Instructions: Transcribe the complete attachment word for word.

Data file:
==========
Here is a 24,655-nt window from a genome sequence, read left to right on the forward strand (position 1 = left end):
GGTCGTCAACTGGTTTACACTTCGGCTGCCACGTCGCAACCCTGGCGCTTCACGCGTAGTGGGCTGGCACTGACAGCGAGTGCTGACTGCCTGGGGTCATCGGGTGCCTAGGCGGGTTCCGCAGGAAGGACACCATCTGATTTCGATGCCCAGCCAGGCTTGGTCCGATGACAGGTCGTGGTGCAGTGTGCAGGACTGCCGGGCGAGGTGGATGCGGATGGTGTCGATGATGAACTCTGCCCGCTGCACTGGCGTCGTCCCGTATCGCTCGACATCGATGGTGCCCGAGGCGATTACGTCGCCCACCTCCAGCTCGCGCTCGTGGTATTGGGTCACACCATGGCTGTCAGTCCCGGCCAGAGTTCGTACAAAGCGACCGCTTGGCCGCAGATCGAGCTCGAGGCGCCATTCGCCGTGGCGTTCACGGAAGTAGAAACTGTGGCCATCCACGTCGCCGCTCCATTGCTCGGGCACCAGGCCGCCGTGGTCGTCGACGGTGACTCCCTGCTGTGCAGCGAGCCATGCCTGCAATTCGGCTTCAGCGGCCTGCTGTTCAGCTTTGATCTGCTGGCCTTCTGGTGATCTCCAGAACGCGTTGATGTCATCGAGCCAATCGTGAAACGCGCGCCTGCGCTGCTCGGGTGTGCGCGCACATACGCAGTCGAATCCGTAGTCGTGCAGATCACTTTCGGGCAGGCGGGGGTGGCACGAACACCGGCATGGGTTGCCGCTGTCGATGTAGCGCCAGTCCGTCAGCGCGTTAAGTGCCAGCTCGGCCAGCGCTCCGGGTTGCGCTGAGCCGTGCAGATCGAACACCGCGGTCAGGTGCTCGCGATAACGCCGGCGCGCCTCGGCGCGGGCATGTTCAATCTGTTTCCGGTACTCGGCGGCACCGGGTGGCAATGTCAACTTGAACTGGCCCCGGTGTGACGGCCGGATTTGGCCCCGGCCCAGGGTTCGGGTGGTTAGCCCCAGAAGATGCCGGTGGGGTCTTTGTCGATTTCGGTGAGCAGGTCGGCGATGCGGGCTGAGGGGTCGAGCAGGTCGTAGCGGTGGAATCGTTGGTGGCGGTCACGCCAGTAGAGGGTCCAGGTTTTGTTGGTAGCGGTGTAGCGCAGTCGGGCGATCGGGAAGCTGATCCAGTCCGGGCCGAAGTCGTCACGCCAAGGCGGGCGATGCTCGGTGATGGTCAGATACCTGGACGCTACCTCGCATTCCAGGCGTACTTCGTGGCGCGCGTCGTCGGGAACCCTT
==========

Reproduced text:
Here is a 24,655-nt window from a genome sequence, read left to right on the forward strand (position 1 = left end):
GGTCGTCAACTGGTTTACACTTCGGCTGCCACGTCGCAACCCTGGCGCTTCACGCGTAGTGGGCTGGCACTGACAGCGAGTGCTGACTGCCTGGGGTCATCGGGTGCCTAGGCGGGTTCCGCAGGAAGGACACCATCTGATTTCGATGCCCAGCCAGGCTTGGTCCGATGACAGGTCGTGGTGCAGTGTGCAGGACTGCCGGGCGAGGTGGATGCGGATGGTGTCGATGATGAACTCTGCCCGCTGCACTGGCGTCGTCCCGTATCGCTCGACATCGATGGTGCCCGAGGCGATTACGTCGCCCACCTCCAGCTCGCGCTCGTGGTATTGGGTCACACCATGGCTGTCAGTCCCGGCCAGAGTTCGTACAAAGCGACCGCTTGGCCGCAGATCGAGCTCGAGGCGCCATTCGCCGTGGCGTTCACGGAAGTAGAAACTGTGGCCATCCACGTCGCCGCTCCATTGCTCGGGCACCAGGCCGCCGTGGTCGTCGACGGTGACTCCCTGCTGTGCAGCGAGCCATGCCTGCAATTCGGCTTCAGCGGCCTGCTGTTCAGCTTTGATCTGCTGGCCTTCTGGTGATCTCCAGAACGCGTTGATGTCATCGAGCCAATCGTGAAACGCGCGCCTGCGCTGCTCGGGTGTGCGCGCACATACGCAGTCGAATCCGTAGTCGTGCAGATCACTTTCGGGCAGGCGGGGGTGGCACGAACACCGGCATGGGTTGCCGCTGTCGATGTAGCGCCAGTCCGTCAGCGCGTTAAGTGCCAGCTCGGCCAGCGCTCCGGGTTGCGCTGAGCCGTGCAGATCGAACACCGCGGTCAGGTGCTCGCGATAACGCCGGCGCGCCTCGGCGCGGGCATGTTCAATCTGTTTCCGGTACTCGGCGGCACCGGGTGGCAATGTCAACTTGAACTGGCCCCGGTGTGACGGCCGGATTTGGCCCCGGCCCAGGGTTCGGGTGGTTAGCCCCAGAAGATGCCGGTGGGGTCTTTGTCGATTTCGGTGAGCAGGTCGGCGATGCGGGCTGAGGGGTCGAGCAGGTCGTAGCGGTGGAATCGTTGGTGGCGGTCACGCCAGTAGAGGGTCCAGGTTTTGTTGGTAGCGGTGTAGCGCAGTCGGGCGATCGGGAAGCTGATCCAGTCCGGGCCGAAGTCGTCACGCCAAGGCGGGCGATGCTCGGTGATGGTCAGATACCTGGACGCTACCTCGCATTCCAGGCGTACTTCGTGGCGCGCGTCGTCGGGAACCCTT